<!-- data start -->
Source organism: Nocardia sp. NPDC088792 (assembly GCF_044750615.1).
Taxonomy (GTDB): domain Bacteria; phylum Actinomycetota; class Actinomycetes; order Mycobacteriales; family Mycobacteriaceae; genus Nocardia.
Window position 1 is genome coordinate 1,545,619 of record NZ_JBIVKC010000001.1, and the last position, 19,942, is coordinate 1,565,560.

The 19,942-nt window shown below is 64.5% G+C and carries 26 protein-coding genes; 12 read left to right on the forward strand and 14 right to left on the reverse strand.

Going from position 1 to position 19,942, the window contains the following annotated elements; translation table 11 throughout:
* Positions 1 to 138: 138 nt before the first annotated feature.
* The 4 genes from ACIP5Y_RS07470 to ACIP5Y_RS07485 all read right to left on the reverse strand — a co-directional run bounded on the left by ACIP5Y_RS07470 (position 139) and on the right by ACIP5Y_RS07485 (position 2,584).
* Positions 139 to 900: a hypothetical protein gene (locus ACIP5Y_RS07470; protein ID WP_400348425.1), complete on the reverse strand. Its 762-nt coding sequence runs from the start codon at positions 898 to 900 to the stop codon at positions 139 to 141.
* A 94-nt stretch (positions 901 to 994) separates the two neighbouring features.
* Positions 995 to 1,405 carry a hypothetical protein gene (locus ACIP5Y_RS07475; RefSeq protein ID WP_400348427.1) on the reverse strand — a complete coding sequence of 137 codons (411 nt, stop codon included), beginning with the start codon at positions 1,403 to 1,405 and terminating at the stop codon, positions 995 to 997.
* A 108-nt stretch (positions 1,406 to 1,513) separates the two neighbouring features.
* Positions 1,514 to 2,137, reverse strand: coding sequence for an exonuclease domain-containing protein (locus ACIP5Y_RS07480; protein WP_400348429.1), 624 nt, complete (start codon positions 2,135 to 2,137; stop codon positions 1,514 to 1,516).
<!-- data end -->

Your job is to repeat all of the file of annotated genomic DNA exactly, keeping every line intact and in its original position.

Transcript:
Source organism: Nocardia sp. NPDC088792 (assembly GCF_044750615.1).
Taxonomy (GTDB): domain Bacteria; phylum Actinomycetota; class Actinomycetes; order Mycobacteriales; family Mycobacteriaceae; genus Nocardia.
Window position 1 is genome coordinate 1,545,619 of record NZ_JBIVKC010000001.1, and the last position, 19,942, is coordinate 1,565,560.

The 19,942-nt window shown below is 64.5% G+C and carries 26 protein-coding genes; 12 read left to right on the forward strand and 14 right to left on the reverse strand.

Going from position 1 to position 19,942, the window contains the following annotated elements; translation table 11 throughout:
* Positions 1 to 138: 138 nt before the first annotated feature.
* The 4 genes from ACIP5Y_RS07470 to ACIP5Y_RS07485 all read right to left on the reverse strand — a co-directional run bounded on the left by ACIP5Y_RS07470 (position 139) and on the right by ACIP5Y_RS07485 (position 2,584).
* Positions 139 to 900: a hypothetical protein gene (locus ACIP5Y_RS07470; protein ID WP_400348425.1), complete on the reverse strand. Its 762-nt coding sequence runs from the start codon at positions 898 to 900 to the stop codon at positions 139 to 141.
* A 94-nt stretch (positions 901 to 994) separates the two neighbouring features.
* Positions 995 to 1,405 carry a hypothetical protein gene (locus ACIP5Y_RS07475; RefSeq protein ID WP_400348427.1) on the reverse strand — a complete coding sequence of 137 codons (411 nt, stop codon included), beginning with the start codon at positions 1,403 to 1,405 and terminating at the stop codon, positions 995 to 997.
* A 108-nt stretch (positions 1,406 to 1,513) separates the two neighbouring features.
* Positions 1,514 to 2,137, reverse strand: coding sequence for an exonuclease domain-containing protein (locus ACIP5Y_RS07480; protein WP_400348429.1), 624 nt, complete (start codon positions 2,135 to 2,137; stop codon positions 1,514 to 1,516).